DLS as a Gold Nanoparticle Characterization Method
Definition, Use, Limitations
It is a well-known fact that particles have the ability to disperse light, which we experience every day when we see the blue sky. This is due to the particles in our atmosphere scattering blue light more strongly than red light. Similarly, the texture of a surface, whether it be glossy or matte, is also influenced by particles within it. By measuring factors such as the angle, frequency, and intensity of light scatter, we can gain insights into the size, charge, and molecular weight of various materials. This plays a crucial role in many of our modern technologies.
Light Scattering Techniques
Utilizing the principles of laser diffraction, X-ray diffraction, small angle X-ray diffraction (SAXS), and wide angle X-ray diffraction (WAXS), one is able to accurately measure light scattering in a wide range of angles with high sensitivity, allowing one to determine the size of particles and droplets in powders, emulsions, sprays, and suspensions. However, for particles on a nanometer scale, there is a significant decrease in light scattering. This means that even by reducing the wavelength of the light source, the most effective analysis may require alternative methods. Multiple theories such as Mie scattering theory, Fraunhofer scattering theory, and Rayleigh scattering theory can be used to determine particle size distribution. Additionally, an inversion algorithm can convert light scattering data into a size distribution.
By examining the nano material at different angles to the laser, we can observe the diffusion of particles and calculate their translational diffusion coefficient, which reveals their size. This process is referred to as nanoparticle tracking analysis (NTA). Additionally, by monitoring changes in scattered light over time as particles pass through it, we can determine the presence of fine or larger particles. This technique is commonly known as photon correlation spectroscopy or dynamic light scattering.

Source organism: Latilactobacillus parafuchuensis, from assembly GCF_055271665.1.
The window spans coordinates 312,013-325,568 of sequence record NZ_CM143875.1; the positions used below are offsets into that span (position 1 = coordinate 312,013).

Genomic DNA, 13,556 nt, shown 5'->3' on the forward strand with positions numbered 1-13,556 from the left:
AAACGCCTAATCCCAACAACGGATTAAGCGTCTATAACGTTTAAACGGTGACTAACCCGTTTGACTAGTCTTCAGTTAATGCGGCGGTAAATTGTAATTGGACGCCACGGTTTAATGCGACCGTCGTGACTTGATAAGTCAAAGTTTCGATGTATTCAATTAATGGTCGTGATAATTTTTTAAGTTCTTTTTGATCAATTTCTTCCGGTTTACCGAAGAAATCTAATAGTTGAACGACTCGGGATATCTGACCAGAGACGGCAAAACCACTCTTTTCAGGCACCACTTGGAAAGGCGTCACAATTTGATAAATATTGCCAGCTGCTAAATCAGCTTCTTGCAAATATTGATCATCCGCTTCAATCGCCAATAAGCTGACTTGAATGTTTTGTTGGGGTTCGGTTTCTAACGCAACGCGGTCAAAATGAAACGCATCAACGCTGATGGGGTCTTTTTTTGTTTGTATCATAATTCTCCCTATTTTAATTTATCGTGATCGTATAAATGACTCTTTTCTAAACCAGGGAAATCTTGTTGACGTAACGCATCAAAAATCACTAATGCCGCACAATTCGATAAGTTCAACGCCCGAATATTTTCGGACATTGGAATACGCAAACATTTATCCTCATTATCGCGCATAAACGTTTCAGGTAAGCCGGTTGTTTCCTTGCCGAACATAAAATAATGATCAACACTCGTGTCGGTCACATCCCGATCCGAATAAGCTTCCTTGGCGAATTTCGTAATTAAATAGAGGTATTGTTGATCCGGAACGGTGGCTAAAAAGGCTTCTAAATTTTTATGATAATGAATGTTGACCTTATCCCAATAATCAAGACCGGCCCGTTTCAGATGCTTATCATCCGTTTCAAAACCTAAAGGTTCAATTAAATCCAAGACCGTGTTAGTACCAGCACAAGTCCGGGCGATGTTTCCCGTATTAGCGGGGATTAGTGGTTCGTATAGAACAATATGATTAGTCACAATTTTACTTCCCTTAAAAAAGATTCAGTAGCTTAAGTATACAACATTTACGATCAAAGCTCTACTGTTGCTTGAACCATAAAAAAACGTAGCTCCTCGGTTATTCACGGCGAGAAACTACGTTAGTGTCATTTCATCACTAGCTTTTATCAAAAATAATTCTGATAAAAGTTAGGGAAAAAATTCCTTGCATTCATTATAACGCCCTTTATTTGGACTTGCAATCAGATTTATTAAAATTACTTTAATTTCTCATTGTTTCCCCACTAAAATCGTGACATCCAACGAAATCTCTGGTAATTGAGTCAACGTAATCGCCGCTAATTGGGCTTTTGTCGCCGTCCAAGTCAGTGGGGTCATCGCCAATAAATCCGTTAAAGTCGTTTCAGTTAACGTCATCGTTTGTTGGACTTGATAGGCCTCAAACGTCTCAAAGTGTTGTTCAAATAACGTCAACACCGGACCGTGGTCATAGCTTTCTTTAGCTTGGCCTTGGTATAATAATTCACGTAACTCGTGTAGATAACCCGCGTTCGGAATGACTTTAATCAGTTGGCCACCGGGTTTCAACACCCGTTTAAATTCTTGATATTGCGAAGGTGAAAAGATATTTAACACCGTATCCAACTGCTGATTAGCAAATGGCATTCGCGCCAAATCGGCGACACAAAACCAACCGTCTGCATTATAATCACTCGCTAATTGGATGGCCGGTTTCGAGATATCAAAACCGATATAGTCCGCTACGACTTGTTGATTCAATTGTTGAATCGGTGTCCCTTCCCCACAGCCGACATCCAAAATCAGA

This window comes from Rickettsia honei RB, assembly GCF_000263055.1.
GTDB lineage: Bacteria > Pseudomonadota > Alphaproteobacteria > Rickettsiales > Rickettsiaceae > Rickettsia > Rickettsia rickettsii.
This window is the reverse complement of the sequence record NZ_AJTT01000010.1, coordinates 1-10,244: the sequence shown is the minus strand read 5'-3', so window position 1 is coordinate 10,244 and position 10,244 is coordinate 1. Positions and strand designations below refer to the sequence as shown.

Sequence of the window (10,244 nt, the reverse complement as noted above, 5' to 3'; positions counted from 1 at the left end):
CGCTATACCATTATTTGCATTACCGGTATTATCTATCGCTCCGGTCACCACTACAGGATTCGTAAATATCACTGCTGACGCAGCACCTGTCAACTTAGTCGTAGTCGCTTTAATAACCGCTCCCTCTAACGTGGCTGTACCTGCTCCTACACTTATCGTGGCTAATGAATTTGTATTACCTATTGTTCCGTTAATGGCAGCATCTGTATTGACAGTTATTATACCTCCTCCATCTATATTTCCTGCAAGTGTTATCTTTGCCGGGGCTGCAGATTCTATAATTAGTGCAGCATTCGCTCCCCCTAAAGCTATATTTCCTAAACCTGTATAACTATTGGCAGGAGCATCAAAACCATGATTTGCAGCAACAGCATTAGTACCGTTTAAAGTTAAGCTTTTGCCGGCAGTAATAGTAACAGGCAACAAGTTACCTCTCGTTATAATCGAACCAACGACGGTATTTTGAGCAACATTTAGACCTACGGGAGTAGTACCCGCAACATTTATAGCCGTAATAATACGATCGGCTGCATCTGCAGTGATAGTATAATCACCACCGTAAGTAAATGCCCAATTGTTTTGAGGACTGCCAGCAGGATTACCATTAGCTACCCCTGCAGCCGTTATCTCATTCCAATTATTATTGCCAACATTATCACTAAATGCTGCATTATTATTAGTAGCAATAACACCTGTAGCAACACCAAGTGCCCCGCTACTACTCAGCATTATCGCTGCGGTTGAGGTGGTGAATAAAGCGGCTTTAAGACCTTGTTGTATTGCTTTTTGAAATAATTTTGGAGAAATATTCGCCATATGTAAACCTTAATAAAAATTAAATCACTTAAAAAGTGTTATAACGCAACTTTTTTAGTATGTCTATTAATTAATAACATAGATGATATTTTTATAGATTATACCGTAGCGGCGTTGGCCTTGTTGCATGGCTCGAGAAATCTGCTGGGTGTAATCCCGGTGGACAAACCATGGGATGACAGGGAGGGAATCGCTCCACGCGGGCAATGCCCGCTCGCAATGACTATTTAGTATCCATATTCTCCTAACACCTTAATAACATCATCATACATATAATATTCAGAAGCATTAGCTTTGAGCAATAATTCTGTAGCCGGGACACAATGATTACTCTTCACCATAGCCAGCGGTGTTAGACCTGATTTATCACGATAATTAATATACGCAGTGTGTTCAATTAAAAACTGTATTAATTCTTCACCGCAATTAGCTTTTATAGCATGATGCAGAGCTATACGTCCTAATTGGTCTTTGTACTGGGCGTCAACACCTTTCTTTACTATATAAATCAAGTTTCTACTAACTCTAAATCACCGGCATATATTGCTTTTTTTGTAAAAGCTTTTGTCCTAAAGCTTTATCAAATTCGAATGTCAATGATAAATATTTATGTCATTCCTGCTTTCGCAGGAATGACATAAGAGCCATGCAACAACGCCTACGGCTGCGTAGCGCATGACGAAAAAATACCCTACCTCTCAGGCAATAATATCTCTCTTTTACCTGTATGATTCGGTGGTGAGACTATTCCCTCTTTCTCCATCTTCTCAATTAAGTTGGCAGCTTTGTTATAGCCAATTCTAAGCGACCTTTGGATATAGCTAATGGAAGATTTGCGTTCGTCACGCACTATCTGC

In electrophoretic light scattering, an electric field is applied to a liquid to induce movement in particles. The speed of the particles is directly related to their charge - the higher the charge, the faster they move. A laser is then passed through the particle solution and its scattered light is combined with an unaffected portion of the same laser. This creates an interference pattern which can be used to precisely determine the velocity of the particles.
By measuring light scattering at multiple angles and concentrations, we gain insights into the molecular weight and structure of the material being analyzed, whether it is made up of polymers or biopolymers.
DLS, also known as QELS, is a commonly used and non-invasive method for determining the size and size distribution of molecules and particles, usually in the submicron range.
Dynamic light scattering is commonly used to study particles, emulsions, and dissolved molecules in liquids. The movement of these suspended particles or molecules results in varying intensities of scattered laser light. By studying these fluctuations, the speed of Brownian motion and particle size can be determined through the application of the Stokes-Einstein relationship.
On our Malvern Nano ZS we use the following settings:
Refractive index @ 633nm = 0.19552, setting = 0.2 Extinction Coefficient = 3.2582 Absorption 3.32
We use an OD between 0.1 and 1 and make sure that any dilution on a sample with an adsorbed ligand uses a concentration of ligand similar to what is listed on the COA.